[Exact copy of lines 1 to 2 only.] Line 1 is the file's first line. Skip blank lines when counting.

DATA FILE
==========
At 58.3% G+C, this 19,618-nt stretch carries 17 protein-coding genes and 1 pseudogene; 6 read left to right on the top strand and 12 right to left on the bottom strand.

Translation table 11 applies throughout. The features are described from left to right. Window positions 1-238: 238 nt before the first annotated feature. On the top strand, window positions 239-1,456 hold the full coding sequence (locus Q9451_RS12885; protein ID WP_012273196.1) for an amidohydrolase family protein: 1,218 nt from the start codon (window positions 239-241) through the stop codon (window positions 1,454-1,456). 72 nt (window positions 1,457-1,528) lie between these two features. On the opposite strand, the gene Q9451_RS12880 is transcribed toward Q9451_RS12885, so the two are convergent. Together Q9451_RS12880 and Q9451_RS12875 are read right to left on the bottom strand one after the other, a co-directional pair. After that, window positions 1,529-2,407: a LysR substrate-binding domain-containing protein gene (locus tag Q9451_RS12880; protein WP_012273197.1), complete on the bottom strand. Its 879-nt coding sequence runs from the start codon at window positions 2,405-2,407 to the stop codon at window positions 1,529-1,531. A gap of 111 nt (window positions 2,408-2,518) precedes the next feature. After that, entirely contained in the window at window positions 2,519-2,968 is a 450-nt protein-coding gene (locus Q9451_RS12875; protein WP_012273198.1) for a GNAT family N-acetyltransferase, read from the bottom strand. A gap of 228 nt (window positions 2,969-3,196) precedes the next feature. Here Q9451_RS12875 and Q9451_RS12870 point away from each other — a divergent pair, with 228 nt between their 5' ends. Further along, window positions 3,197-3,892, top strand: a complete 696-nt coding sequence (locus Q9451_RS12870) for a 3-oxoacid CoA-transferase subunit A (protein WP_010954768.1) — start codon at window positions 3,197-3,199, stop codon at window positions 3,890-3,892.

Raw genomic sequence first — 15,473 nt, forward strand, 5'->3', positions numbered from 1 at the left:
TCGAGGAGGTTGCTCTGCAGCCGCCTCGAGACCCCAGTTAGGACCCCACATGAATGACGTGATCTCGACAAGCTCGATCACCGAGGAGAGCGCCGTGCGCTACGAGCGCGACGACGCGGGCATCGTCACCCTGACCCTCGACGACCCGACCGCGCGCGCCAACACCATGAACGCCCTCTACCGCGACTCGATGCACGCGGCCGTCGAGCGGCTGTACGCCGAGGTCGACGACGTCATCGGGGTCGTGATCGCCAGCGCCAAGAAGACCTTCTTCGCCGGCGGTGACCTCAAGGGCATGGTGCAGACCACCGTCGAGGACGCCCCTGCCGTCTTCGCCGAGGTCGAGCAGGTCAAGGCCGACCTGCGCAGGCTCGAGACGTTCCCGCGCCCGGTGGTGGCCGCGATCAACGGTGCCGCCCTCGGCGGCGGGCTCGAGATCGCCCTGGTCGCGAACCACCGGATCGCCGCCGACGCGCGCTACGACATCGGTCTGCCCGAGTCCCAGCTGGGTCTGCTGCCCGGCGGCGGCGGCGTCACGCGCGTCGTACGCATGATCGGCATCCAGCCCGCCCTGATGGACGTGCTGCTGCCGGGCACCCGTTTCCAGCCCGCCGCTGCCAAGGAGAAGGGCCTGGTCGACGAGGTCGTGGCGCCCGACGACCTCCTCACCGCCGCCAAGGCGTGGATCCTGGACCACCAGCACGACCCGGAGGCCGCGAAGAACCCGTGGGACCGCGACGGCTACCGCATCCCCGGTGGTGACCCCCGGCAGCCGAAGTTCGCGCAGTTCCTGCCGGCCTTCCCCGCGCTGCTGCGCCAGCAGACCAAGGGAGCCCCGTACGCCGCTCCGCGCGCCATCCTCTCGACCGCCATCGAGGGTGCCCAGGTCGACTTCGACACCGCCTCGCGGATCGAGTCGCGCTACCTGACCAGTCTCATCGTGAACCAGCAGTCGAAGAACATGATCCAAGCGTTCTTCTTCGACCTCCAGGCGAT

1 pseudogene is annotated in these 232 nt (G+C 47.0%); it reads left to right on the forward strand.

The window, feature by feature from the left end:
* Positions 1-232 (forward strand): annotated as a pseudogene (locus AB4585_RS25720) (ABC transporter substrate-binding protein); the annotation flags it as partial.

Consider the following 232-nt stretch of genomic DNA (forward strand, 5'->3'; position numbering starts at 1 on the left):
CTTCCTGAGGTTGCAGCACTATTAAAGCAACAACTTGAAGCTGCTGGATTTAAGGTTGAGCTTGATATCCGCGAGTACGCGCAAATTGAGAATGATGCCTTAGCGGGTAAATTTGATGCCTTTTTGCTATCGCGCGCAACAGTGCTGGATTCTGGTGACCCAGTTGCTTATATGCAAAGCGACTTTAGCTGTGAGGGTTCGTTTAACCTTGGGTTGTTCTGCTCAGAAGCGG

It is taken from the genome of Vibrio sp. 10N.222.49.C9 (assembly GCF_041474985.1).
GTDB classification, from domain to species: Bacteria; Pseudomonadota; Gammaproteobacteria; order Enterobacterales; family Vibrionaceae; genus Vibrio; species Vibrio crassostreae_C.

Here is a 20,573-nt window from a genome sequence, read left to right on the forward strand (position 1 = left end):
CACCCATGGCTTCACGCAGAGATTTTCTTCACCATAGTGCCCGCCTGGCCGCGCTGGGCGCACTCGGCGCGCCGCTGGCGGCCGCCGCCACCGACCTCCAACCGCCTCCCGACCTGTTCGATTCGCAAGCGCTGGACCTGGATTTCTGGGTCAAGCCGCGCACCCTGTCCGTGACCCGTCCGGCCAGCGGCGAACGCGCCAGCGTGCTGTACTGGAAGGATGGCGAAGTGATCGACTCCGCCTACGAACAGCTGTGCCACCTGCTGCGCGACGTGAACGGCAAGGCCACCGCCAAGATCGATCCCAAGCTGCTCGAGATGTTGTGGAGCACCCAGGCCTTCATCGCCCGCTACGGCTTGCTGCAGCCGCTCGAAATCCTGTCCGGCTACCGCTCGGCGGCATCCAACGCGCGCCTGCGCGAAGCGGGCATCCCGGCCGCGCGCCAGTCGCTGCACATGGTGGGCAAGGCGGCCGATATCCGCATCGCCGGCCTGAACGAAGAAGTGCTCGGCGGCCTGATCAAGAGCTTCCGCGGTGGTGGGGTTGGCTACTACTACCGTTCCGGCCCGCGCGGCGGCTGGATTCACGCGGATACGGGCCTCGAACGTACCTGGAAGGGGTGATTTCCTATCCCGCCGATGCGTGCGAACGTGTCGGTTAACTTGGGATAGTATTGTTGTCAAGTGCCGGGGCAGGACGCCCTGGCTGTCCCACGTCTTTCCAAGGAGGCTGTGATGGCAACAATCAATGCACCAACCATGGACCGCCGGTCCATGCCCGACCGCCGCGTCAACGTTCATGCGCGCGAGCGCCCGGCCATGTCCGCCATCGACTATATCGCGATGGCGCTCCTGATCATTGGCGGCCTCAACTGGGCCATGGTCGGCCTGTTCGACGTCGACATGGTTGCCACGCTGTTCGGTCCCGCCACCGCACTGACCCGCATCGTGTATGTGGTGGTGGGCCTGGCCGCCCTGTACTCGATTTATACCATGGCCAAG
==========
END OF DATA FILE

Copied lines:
At 58.3% G+C, this 19,618-nt stretch carries 17 protein-coding genes and 1 pseudogene; 6 read left to right on the top strand and 12 right to left on the bottom strand.

Translation table 11 applies throughout. The features are described from left to right. Window positions 1-238: 238 nt before the first annotated feature. On the top strand, window positions 239-1,456 hold the full coding sequence (locus Q9451_RS12885; protein ID WP_012273196.1) for an amidohydrolase family protein: 1,218 nt from the start codon (window positions 239-241) through the stop codon (window positions 1,454-1,456). 72 nt (window positions 1,457-1,528) lie between these two features. On the opposite strand, the gene Q9451_RS12880 is transcribed toward Q9451_RS12885, so the two are convergent. Together Q9451_RS12880 and Q9451_RS12875 are read right to left on the bottom strand one after the other, a co-directional pair. After that, window positions 1,529-2,407: a LysR substrate-binding domain-containing protein gene (locus tag Q9451_RS12880; protein WP_012273197.1), complete on the bottom strand. Its 879-nt coding sequence runs from the start codon at window positions 2,405-2,407 to the stop codon at window positions 1,529-1,531. A gap of 111 nt (window positions 2,408-2,518) precedes the next feature. After that, entirely contained in the window at window positions 2,519-2,968 is a 450-nt protein-coding gene (locus Q9451_RS12875; protein WP_012273198.1) for a GNAT family N-acetyltransferase, read from the bottom strand. A gap of 228 nt (window positions 2,969-3,196) precedes the next feature. Here Q9451_RS12875 and Q9451_RS12870 point away from each other — a divergent pair, with 228 nt between their 5' ends. Further along, window positions 3,197-3,892, top strand: a complete 696-nt coding sequence (locus Q9451_RS12870) for a 3-oxoacid CoA-transferase subunit A (protein WP_010954768.1) — start codon at window positions 3,197-3,199, stop codon at window positions 3,890-3,892.